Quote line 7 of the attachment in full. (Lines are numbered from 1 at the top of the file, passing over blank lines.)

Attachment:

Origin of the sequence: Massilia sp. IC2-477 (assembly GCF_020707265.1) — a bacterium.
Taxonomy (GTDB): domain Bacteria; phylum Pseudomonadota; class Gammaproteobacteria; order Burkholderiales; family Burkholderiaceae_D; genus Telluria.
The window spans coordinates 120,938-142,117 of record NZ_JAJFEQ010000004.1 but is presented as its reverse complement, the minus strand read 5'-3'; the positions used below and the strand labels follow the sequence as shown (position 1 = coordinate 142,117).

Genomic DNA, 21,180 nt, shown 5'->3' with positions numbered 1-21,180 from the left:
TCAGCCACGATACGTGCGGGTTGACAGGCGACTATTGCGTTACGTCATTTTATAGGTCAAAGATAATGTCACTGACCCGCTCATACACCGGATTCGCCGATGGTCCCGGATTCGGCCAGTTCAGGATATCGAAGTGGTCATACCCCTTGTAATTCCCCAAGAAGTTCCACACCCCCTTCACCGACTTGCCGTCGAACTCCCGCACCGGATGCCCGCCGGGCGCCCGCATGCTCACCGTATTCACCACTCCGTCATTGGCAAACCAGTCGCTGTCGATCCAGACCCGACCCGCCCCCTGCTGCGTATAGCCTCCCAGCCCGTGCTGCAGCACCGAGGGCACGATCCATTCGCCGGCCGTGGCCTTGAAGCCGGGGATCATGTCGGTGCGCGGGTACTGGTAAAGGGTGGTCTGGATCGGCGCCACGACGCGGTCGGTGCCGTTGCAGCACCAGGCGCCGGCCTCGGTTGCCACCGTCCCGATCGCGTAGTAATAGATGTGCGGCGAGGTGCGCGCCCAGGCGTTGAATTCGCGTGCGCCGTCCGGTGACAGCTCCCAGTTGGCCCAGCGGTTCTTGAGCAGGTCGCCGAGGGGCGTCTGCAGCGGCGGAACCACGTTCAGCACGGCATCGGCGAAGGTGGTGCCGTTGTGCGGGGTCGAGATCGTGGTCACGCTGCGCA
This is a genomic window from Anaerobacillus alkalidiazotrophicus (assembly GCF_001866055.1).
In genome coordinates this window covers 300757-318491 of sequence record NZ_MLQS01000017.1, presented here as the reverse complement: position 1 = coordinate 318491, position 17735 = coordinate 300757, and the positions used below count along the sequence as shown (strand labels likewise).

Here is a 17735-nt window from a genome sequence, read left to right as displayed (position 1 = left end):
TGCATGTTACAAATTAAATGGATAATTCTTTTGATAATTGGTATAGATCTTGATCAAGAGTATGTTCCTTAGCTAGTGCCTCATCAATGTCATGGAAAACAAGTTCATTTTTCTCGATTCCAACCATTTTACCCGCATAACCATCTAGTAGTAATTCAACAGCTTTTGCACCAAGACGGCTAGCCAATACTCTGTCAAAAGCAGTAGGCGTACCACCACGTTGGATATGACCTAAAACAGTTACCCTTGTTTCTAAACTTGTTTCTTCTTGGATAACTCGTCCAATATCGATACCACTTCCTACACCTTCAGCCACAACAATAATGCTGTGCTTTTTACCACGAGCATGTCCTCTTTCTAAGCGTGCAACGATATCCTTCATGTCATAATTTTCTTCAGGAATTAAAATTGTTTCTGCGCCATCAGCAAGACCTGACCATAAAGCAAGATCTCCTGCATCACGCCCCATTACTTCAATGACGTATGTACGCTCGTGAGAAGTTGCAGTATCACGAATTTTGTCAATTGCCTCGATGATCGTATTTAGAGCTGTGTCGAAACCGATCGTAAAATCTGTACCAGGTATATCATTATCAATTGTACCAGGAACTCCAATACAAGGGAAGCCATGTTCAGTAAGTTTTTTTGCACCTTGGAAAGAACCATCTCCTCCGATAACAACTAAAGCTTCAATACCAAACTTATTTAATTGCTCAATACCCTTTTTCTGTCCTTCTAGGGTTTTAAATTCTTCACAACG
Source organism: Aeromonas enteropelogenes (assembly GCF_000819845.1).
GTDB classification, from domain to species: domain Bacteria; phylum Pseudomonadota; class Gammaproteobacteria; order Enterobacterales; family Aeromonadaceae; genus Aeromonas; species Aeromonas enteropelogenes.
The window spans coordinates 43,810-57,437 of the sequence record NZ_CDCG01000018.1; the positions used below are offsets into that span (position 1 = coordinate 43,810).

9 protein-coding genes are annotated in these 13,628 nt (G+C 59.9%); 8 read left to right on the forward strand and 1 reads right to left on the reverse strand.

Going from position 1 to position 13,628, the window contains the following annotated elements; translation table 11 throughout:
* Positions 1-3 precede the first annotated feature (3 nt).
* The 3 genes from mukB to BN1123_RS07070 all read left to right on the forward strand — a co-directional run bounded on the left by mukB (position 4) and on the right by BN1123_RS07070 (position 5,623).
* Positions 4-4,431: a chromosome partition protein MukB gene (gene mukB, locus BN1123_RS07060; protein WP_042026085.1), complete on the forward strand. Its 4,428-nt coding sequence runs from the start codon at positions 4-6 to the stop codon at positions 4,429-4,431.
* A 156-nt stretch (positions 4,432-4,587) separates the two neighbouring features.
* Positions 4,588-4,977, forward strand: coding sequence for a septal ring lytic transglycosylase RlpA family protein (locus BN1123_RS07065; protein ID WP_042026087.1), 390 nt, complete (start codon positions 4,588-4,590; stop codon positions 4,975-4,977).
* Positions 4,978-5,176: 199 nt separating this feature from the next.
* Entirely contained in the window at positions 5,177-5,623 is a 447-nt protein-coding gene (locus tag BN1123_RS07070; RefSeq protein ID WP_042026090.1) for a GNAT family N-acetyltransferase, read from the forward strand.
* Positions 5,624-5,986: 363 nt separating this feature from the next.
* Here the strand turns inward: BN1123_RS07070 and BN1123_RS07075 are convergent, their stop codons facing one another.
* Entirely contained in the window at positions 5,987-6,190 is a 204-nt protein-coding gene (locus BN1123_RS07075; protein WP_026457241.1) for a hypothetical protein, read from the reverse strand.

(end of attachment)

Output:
In genome coordinates this window covers 300757-318491 of sequence record NZ_MLQS01000017.1, presented here as the reverse complement: position 1 = coordinate 318491, position 17735 = coordinate 300757, and the positions used below count along the sequence as shown (strand labels likewise).